​​Hosta Plants

​​Hosta Plants

Posted by Tammy Sons on Dec 28, 2017

There are approximately between 23 to 45 species of plants considered to be Hosta plants and are often regarded as being tolerant to shade. This genus is currently a part of the Asparagaceae family and the Agavoideae subfamily, which is native to the northeast area of Asia. They used to be referred to as Liliaceae. The name of the genus comes from Nicholas Thomas Host, who is an Austrian botanist. Funkia was the rejected name. It's used as a common name and can be found in older literature. In which the genus is referred to as Funkia. Hostas are also a kind of herbaceous perennial plant, and they grow from either stolons or rhizomes. Hostas are produced on erect scapes, which are typically taller than leaf mounds.

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Each flower on the hostas is pendulous and about 2 to 5 centimeters long with violet, white, and lavender tepals. The tepals are usually scentless. The only actively scented species of the hosta is the plantaginea; The plantaginea has white flowers, and they can be up to 10 centimeters long. It's a common species because the flowers open in the evening but are closed by the morning. This particular species blooms in the late summer, and it's because of this that it's often called an "August Lily." These flowers are very useful in the garden because their foliage is shade-tolerant while also providing a striking focal point. However, they draw the attention of voles, rabbits, deer, snails, and slugs, which can cause extensive damage to a garden if the proper measures aren't taken; However, some species of the genus are more resistant to slugs than others.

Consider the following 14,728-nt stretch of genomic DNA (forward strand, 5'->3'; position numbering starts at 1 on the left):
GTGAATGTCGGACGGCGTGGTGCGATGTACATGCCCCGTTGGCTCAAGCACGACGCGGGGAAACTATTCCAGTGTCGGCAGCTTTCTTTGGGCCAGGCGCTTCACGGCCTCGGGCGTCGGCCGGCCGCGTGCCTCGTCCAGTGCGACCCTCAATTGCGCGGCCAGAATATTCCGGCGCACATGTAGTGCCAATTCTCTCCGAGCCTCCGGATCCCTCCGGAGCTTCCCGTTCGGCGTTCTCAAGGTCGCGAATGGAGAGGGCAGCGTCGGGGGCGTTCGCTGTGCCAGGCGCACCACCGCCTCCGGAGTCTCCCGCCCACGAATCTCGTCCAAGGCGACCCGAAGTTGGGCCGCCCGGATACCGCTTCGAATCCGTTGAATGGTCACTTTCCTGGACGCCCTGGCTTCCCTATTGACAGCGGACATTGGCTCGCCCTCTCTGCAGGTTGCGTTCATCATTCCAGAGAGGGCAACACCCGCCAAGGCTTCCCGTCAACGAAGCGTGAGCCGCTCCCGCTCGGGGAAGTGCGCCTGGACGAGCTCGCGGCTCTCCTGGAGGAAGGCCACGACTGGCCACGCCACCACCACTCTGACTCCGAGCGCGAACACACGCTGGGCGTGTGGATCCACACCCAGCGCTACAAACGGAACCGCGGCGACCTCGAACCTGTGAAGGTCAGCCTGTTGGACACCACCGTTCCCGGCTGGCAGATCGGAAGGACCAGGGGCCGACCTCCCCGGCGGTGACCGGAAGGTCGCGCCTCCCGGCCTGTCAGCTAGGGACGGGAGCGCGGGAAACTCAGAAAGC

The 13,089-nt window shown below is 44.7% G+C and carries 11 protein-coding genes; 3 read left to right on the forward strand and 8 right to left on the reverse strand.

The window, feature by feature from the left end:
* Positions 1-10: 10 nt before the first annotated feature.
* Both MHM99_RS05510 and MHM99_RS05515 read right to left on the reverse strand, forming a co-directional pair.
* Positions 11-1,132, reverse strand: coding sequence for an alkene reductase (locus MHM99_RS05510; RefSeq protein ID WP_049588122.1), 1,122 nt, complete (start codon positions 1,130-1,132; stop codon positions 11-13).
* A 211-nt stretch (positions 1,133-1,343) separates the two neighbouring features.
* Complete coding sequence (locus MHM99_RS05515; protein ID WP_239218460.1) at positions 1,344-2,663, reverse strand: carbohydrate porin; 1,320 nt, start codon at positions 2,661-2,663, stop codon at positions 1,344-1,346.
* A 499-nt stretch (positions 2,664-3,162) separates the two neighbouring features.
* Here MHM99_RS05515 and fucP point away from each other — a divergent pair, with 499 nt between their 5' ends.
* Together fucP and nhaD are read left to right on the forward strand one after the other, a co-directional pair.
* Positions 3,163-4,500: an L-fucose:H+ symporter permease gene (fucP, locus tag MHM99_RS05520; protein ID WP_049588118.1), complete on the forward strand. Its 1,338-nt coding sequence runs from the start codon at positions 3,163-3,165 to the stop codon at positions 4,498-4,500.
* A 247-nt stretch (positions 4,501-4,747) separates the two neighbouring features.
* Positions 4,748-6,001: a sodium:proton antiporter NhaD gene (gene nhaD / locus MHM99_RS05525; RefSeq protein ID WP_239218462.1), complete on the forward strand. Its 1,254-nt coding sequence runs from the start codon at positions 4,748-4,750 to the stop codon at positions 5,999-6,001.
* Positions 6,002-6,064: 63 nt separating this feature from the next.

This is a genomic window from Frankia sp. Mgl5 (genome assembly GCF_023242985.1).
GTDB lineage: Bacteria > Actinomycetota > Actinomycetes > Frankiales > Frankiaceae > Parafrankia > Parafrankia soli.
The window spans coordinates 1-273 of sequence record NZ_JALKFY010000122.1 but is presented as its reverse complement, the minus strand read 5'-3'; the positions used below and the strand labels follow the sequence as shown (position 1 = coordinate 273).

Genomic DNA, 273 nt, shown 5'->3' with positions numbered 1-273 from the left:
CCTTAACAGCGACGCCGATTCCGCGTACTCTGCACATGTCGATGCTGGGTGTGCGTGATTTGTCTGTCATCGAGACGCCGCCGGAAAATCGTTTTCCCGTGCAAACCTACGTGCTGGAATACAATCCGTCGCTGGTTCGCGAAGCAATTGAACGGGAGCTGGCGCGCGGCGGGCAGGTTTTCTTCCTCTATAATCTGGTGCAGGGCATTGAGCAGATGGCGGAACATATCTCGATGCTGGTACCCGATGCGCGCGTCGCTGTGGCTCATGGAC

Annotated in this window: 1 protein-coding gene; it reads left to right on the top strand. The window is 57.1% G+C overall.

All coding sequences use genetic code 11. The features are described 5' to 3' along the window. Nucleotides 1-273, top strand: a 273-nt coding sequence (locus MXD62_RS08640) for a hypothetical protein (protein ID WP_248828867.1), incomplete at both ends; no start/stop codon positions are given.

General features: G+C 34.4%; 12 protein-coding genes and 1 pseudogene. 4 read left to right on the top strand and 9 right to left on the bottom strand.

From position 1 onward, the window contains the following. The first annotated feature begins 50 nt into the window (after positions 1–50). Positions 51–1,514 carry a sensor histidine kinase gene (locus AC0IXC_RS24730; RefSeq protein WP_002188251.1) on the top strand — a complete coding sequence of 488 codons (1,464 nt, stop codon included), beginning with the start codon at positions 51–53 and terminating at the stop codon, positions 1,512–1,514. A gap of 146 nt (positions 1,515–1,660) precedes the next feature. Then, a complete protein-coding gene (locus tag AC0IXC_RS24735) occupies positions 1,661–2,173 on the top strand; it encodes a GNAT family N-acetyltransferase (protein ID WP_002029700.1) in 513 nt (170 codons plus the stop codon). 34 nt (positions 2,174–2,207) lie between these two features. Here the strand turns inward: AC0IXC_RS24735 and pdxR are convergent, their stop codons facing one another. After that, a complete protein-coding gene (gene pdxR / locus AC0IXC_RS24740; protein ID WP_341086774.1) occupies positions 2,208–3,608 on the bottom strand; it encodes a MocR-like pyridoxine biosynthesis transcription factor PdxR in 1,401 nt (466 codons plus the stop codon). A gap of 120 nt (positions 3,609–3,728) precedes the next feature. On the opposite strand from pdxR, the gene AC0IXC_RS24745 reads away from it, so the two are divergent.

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The Plantagenet originated in China but was introduced by Japan to Europe in the mid-19th century by Philipp Franz Von Siebold. Since then, newer species of the flower have been found. These flowers are frequently shown on display at significant shows; the Chelsea Flower Show is one example. Some examples of cultivars include, but are not limited to; Wide Brim, H. venusta, sieboldiana (known as Blue Angel), fortunei (known as France), H. ventricosa, Tariana (known as Halcyon), ventricosa (known as Aureomarginata), Frances Williams, Sum and Substance, Krossa Regal, Golden Tiara, Sagae, June, and the Royal Standard.

Plants that have become diseased with poxvirus must be destroyed immediately as they can transfer the virus to other plants through contaminated sap and get them infected. The most common symptoms include; "ink bleed" marks which are dark green within the veins of yellow-colored leaves, in addition to collapsing tissue on those veins. Symptoms can take years to show, so any plant that may appear to be symptomless in an otherwise infected batch should be considered infected as well and properly disposed of as soon as possible.

This kind of perennial is also edible by humans. In Japanese cuisine. It's called "urui." The parts of the flower that's eaten independently on the species; For some, it is the shoots, for others it's the leaf petiole, and then for some, it's the whole leaf that's eaten. Younger plants tend to be more tender than older ones, and therefore they are more preferred by those who use them for cooking and those that consume them. You can also eat their flowers.

Species of this flower include; aequinoctiiantha, clause, clavate, gracillima, hypoleuca, longipes, longissima, minor, rectifolia, rohdeifolia, rupifraga

shikokiana, sieboldiana, sieboldii, Montana, nakaiana, Takahashi, akinesis,

Tardive, tibiae, tsushimensis, nigrescens, okamotoi, pachyscapa, ventricosa, venusta, yingeri, plantaginea, pulchella, pycnophylla, ibukiensis, jonesii, Kikuchi, kiyosumiensis, laevigata, densa, fluctuations, albofarinosa, alismifolia, calliantha, capital, and the cathayana species. The order of the species is asparagales as they come from the Monocots and angiosperms clades and the Plantae kingdom.